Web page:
1. VIETNAM VET 67-68


  2. Donny hauser

    If the revolver hammer was pulled back by not all the way then the gun could fire if the hammer was released. I know. I’ve been a gun nut all of my life. And I’m also very well trained in gun safety. And the deadly force laws. A gun is a delicate instrument and can be accidentally fired by several reasons. My question is why was he pointing the gun at Ms. Hutchens?

  3. Good Luck

    I do not believe anything Baldwin said in this interview . Guns do not go off by themselves , and You Never, NEVER point a gun at someone .

  4. james fishman

    wait, you’re using Rittenhouse as an example of legitimate emotion? seriously? that was the most staged, fake showing ever.

    • Larry kuhn

      Kyle is a great American

  5. frank stetson

    “In talking about Hutchins, Baldwin appeared to break down into a sob – with his face in his hands. I was trying to think of a time that I saw a person on camera put their face in the hands to sob – and I have seen many people on camera or at a lectern break-down, as the say.” Staged you say. Hey, Baldwin just went to the Crybaby Kyle School of Crime Arts.

    All nods to hypocrisy aside, Baldwin should just have done the interview IF we was planning to say “no responsibility,” that was never going to play well since, in the end, he WAS the man with the gun. And then, especially given his normal attitudes, it was all down hill from there.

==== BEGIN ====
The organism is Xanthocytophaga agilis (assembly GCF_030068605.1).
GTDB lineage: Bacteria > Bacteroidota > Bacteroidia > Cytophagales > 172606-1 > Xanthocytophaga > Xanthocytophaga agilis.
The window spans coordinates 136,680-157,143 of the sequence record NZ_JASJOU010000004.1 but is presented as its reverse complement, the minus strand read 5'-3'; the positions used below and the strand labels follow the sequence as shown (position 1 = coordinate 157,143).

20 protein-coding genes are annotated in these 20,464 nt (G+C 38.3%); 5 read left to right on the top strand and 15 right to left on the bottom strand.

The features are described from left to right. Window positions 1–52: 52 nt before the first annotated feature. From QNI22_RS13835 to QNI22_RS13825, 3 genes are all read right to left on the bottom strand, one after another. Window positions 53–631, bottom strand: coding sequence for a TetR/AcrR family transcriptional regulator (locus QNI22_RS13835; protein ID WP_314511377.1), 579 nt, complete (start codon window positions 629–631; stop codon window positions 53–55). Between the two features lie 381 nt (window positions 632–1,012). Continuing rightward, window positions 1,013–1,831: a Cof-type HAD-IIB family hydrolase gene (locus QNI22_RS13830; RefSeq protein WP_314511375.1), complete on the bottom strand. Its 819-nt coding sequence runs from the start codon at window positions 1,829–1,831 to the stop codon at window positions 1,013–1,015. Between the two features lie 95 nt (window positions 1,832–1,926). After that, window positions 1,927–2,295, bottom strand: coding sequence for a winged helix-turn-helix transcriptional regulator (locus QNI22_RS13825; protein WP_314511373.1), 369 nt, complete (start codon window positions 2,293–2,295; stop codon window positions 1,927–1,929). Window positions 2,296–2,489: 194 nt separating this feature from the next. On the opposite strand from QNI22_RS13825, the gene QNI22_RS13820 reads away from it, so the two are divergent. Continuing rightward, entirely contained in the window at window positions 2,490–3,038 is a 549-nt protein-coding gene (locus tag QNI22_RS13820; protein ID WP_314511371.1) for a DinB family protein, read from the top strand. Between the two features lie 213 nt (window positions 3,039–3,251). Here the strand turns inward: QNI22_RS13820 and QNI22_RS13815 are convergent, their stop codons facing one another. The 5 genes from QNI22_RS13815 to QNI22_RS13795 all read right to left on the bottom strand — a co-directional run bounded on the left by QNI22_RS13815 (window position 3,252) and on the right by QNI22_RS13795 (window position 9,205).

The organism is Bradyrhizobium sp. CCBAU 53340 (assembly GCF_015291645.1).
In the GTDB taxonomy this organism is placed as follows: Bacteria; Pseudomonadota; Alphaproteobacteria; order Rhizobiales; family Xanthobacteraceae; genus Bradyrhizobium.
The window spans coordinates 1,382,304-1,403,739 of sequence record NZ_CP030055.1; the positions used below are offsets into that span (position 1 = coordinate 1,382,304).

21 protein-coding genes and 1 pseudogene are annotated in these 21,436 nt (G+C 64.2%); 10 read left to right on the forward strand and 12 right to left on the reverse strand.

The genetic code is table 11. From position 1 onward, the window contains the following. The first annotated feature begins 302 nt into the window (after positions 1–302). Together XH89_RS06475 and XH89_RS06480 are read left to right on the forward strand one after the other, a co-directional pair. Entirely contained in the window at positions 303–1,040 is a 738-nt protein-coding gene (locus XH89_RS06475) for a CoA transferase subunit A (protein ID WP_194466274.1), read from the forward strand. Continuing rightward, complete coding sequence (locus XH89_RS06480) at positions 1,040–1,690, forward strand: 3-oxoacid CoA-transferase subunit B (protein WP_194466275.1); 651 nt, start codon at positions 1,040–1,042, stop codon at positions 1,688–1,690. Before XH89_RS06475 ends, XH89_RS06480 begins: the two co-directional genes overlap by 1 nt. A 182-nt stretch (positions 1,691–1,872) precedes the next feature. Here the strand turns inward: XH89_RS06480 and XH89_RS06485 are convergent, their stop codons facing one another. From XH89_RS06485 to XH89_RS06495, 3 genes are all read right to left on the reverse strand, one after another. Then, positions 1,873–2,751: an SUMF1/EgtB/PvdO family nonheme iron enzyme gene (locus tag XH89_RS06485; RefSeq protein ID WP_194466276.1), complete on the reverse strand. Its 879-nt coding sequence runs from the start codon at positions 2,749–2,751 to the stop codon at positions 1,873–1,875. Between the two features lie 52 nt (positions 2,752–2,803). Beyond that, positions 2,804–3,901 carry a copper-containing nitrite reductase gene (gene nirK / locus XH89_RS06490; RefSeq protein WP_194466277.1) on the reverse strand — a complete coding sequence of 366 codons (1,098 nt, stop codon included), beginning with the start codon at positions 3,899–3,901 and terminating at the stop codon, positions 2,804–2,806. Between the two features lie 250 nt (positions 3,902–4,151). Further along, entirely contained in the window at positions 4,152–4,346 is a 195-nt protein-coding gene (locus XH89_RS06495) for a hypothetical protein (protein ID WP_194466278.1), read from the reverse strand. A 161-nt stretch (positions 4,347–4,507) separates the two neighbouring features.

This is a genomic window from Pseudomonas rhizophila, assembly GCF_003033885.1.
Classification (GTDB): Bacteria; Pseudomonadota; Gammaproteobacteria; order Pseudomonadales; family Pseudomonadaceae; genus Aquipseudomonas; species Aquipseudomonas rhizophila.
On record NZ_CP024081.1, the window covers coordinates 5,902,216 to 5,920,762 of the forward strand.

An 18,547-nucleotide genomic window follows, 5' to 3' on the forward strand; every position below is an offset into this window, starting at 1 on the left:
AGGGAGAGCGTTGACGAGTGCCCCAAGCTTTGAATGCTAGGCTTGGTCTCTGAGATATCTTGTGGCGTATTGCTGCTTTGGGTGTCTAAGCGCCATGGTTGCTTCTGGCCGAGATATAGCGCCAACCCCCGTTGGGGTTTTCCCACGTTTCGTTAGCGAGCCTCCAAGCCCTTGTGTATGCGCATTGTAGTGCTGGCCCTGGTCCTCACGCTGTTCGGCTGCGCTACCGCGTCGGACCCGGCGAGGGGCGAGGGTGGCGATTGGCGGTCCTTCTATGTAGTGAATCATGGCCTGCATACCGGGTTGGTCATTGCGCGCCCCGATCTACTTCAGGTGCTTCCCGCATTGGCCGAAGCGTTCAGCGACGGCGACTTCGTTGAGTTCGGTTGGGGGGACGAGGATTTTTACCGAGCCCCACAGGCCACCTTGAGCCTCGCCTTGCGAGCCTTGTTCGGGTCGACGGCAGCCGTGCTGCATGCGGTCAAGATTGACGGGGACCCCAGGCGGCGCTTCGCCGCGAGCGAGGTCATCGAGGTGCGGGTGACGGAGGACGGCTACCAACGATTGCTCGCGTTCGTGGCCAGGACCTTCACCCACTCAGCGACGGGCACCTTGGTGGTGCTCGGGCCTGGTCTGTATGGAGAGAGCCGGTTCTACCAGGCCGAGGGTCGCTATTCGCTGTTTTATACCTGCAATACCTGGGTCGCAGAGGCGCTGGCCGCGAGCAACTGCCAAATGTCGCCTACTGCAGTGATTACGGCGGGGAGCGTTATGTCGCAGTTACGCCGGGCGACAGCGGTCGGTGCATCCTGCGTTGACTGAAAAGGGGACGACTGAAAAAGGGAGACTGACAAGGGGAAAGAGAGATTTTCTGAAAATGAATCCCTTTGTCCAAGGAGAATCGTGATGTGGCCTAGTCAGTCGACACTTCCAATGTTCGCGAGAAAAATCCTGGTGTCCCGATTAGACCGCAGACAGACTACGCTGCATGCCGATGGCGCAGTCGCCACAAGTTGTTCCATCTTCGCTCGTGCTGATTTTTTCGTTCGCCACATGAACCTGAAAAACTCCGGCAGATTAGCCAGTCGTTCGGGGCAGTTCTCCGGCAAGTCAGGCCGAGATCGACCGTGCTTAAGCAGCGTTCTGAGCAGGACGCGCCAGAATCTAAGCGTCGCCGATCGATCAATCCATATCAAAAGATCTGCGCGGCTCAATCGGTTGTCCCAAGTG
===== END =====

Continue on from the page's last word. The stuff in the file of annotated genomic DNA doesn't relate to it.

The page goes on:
Of course it was staged, as was Kyle, who wouldn’t try to be prepared for these types of events. But it was not staged well probably due to Baldwin’s basic hubris where certainly was on full display.

    I didn’t pull the trigger? What’s next, I didn’t aim the gun, she stepped in front of it after it went off? Anyone holding a real gun knows don’t point it at anything you don’t want to shoot, even in play, even with an empty chamber. The man is guilty of a lack of common sense at minimum, perhaps putting him somewhere he can’t harm himself or others would be appropriate :<(

    Let's wait till the forensics et all, this crap is past getting old.

  6. Kurt Walker

    I’m a three time combat veteran and also a certified classroom and firing range instructor. Some out there may cut Baldwin some slack on this, but NOT HERE. I don’t care who or how many people handled that weapon before Baldwin held it THE FINAL RESPONSIBILITY WAS IN HIS HANDS, PERIOD.

  7. Joe

    Baldwin is a radical,liberal, ignorant, lying, pos, that must think were all a bunch of idiots, to believe anything this moron says.There are only two actions with that type of gun, u have to cock it,and the only way it can go off, is pulling the trigger. The trigger doesn’t pull itself, who ever is behind the trigger pulled it.That leaves airhead baldwin, to blame for the woman getting killed, he pointed a loaded gun at her, and obviously pulled the trigger,which I believe,would be involuntary manslaughter at the least. I bet his lawyer, is pulling his hair out,because this idiot is flapping his jaws, and just sunk his case, as an accident.